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Collecting

How To Shop at a Used or Rare Book Store Without Being Murdered

Published on 19 July 2018
"One of the questionable compensations which used booksellers [the rare books, not the sellers] receive in return for devoting themselves to a precarious vocation is a constant exposure to all the varieties and extremes of human behaviour at its most eccentric." So begins The Protocols of Used Bookstores, a serio-comic tract written and recently published by Toronto fine and rare bookseller (the rare books and the seller) David Mason. Within, Mason lists forty-four Rules to be heeded by the used and rare book buyer when patronizing a brick and mortar shop if they wish the proprietor to give them the time of day and a piece of their expertise as opposed to a time of death and a piece of their mind. Mason has put forth these rules "to help make your quest for a book simpler."
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From the Vault

A sneak peek in our archives

Article

Collecting - The Father of California Viticulture’s Middle Child: Arpad Haraszthy & Wine Writing in California

In hindsight, we know Arpad Haraszthy was born to make wine. His father, Agoston Haraszthy (also known as "The Father of California Viticulture"), founded the Buena Vista Vinicultural Society in California after the 1857 establishment of his Buena Vista vineyard in Sonoma. Hungarian-American wine maker, writer and world traveler, Agoston Haraszthy moved to the United States in 1842 (when his son Arpad was only 2 years old), first settling in Wisconsin, there founding the first Wisconsin vineyards. A challenging endeavor, he gave up his attempts to grow grapes in the mid-west and moved his family to San Diego, California. Though he was active in political town-goings-on in San Diego, Agoston found he was once again disappointed in the local viticulture possibilities, and the family once more relocated to the San Francisco Bay Area, settling (this time for good) in Sonoma. To make a long (& mobile) story short, Agoston finally found what he was looking for in the Sonoma Valley. He and his family settled down. So Arpad Haraszthy grew up surrounded by wine aficionados (for example, Charles Krug was employed at the winery) – it seemed merely a matter of time before he himself entered the profession.
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Article

You Cataracts and Hurricanoes! - A Treatise on Meteorology: From the Encyclopedia Metropolitana

I focus not on a reference book but on a single entry today — still, it's large enough to be published as a substantial book in its own right. This is George Harvey's entry on meteorology for the Encyclopedia Metropolitana — what Tom McArthur calls "the grand but ill-fated Encyclopaedia Metropolitana." Samuel Taylor Coleridge was involved in the planning, though he backed out as soon as it began appearing in 1818, as did most of the others who started it. A total of thirty quarto volumes, stretching to more than 22,000 pages and 565 plates, appeared over the next twenty-eight years.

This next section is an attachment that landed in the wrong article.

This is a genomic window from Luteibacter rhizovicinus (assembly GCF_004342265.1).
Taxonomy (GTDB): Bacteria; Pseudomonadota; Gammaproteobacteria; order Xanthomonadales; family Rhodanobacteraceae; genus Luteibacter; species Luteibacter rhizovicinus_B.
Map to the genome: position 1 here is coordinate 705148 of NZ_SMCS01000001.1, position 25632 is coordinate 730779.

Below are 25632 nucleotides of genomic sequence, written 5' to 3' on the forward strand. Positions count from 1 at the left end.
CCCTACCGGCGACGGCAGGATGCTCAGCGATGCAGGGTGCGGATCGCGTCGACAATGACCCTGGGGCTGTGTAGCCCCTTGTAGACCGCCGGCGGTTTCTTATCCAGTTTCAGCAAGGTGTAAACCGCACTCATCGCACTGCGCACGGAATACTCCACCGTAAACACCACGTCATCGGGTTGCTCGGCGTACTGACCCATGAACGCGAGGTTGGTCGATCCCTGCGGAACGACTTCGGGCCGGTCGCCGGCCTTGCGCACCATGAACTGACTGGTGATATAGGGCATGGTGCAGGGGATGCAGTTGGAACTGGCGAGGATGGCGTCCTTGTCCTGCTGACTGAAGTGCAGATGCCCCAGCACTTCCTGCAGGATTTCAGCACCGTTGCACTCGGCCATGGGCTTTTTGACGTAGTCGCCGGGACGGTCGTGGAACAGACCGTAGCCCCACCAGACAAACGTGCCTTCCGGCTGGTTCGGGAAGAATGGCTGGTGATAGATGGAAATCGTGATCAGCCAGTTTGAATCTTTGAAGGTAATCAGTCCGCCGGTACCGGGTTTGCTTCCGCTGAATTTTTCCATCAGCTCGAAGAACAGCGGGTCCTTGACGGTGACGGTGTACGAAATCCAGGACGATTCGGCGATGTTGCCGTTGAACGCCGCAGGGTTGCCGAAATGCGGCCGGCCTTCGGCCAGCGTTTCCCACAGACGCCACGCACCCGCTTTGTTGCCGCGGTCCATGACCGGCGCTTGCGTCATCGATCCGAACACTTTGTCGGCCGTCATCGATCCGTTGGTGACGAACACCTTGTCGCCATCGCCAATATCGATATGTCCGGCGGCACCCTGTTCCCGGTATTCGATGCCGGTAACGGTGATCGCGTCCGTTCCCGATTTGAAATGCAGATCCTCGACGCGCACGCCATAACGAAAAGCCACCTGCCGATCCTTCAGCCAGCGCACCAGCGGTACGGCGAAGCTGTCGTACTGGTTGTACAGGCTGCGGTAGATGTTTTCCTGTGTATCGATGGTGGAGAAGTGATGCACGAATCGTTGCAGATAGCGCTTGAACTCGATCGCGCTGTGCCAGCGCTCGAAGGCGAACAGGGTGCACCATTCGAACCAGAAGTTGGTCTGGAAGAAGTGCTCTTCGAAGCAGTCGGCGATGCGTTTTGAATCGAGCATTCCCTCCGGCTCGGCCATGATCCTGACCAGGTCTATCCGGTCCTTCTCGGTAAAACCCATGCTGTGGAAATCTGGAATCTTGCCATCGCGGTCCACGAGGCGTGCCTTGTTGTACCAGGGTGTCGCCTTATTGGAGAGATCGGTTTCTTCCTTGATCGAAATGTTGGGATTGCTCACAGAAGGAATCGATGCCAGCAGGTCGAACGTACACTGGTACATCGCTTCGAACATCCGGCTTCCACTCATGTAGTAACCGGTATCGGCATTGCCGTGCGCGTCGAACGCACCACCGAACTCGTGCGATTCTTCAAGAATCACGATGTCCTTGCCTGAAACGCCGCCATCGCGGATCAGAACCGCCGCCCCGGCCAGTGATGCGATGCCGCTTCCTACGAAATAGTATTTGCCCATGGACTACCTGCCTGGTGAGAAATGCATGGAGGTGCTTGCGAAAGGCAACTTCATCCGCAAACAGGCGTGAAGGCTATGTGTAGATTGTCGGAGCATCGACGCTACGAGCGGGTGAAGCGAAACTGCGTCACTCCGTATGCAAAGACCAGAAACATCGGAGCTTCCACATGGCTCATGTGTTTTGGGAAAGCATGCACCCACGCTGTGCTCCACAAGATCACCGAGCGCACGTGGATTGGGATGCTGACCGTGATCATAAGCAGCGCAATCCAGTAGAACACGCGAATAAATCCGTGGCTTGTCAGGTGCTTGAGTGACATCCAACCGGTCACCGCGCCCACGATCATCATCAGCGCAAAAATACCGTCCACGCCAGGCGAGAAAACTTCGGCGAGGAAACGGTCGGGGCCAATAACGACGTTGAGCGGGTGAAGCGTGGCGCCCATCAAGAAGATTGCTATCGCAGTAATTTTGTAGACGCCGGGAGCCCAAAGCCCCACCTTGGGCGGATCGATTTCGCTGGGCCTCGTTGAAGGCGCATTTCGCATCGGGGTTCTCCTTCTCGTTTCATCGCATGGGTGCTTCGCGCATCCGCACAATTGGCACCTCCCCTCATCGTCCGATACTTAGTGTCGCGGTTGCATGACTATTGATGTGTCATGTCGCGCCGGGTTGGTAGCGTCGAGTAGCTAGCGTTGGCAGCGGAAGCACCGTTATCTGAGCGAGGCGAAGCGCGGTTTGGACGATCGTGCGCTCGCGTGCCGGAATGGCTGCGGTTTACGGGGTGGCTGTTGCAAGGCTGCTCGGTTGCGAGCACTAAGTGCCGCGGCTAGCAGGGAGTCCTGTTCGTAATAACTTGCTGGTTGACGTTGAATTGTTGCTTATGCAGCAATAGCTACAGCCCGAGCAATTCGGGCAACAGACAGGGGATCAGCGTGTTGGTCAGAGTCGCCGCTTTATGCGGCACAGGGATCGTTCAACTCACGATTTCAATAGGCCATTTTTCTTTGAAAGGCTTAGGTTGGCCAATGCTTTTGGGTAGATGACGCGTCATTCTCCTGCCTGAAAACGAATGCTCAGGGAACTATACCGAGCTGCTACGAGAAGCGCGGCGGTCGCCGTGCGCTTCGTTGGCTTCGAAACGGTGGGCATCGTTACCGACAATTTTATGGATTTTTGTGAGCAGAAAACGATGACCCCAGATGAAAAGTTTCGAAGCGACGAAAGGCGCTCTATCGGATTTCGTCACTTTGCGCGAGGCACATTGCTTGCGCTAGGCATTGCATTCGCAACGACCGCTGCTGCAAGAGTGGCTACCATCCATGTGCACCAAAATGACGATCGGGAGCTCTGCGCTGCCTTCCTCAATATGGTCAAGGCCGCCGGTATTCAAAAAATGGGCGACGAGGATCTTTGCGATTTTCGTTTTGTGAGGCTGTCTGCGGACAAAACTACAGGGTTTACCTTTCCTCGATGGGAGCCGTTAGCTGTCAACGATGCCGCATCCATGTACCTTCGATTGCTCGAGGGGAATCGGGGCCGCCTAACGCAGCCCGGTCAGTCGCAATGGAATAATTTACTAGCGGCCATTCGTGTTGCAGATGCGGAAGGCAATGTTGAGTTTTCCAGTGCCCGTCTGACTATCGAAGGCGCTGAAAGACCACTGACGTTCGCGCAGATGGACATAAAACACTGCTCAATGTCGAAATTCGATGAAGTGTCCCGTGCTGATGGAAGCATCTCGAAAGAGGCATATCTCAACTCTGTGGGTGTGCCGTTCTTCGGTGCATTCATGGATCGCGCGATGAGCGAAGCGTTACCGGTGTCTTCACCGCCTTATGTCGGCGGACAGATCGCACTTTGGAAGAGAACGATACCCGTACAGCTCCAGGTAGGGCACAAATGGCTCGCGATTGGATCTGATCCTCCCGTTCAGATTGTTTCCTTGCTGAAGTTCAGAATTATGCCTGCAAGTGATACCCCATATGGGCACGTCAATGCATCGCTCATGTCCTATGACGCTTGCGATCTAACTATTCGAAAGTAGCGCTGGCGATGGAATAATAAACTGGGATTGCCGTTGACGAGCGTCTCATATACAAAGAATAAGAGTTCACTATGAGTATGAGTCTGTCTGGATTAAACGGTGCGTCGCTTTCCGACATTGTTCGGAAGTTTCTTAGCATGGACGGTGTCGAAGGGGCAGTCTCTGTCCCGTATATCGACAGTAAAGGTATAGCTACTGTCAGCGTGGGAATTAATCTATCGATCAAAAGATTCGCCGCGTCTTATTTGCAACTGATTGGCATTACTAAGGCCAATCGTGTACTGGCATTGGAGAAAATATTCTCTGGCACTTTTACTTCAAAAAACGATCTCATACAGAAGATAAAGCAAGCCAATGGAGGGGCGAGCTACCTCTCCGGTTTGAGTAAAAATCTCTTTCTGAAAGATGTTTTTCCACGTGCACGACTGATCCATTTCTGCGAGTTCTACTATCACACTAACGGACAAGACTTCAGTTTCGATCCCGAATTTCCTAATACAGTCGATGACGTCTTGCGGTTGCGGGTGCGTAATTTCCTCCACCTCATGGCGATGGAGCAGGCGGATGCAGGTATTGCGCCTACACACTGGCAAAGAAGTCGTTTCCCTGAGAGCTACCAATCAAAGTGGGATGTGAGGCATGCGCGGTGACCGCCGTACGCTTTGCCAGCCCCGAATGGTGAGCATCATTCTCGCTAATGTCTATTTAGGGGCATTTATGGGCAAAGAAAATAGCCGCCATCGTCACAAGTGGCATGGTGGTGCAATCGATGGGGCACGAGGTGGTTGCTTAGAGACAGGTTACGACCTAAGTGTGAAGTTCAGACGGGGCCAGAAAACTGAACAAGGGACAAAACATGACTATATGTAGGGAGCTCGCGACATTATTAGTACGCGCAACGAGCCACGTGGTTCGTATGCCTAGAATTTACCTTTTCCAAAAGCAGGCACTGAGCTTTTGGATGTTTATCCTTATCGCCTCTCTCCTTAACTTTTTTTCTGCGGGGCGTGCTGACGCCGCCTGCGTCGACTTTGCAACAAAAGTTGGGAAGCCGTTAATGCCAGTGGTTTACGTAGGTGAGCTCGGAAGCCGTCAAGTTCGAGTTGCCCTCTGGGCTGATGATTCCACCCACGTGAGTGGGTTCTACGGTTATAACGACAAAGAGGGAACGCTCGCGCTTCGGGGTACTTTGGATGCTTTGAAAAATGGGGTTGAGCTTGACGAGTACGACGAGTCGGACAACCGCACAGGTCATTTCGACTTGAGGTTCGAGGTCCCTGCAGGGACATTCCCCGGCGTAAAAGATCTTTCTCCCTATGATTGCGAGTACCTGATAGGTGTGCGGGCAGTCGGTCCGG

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Article

Rare Books, Book Illustration, and the DADA movement: Hannah Höch - Brushflurlets and Beer Bellies

Rare books, book illustration, book art and the DADA movement – Hannah Höch was born in Gotha, Germany. From 1912 to 1914 she studied at the College of Arts and Crafts in Berlin under the guidance of Harold Bergen. In 1915, Höch began an influential friendship with Raoul Hausmann, since then she was involved in the Berlin Dada movement. She designed dress and embroidery patterns for Die Dame and Die Praktische Berlinerin, published by Ullstein. From 1926 to 1929 she lived and worked in the Netherlands. She was one of the leading DADA artists, and a pioneer of the photomontage. Her collages, photographs and illustrations were statements about life and art in the Dada movement – and are well-known to art and rare book collectors. Snippets …
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Booksellers

Antiquarian Booksellers in Exile – Lucien Goldschmidt (1912-1992)

“Lucien Goldschmidt was a citizen of the world”, Nicholas Barker once wrote in The Independent. “He would have liked to be called that, but it would be more true to say that the world of which he was a citizen was one that he had largely created. His life was divided between books and the world of art. Booksellers and art dealers normally lead rather separate careers, but Goldschmidt combined both, giving to each his own individual, highly independent, taste. Words and images combined to form an outlook on the world that was, in one word, civilised.”
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Article

Tracing Copenhagen's literary heritage

Copenhagen will host the 2017 Presidents' Meeting of the International League of Antiquarian Booksellers. Presidents from 22 national associations gather at these annual meetings and besides the formal meetings, get a chance to see some of the city's bibliophile treasures and cultural highlights. Below is a list of some of the less known places anyone who is interested in literature, books in general and Denmark's history should explore.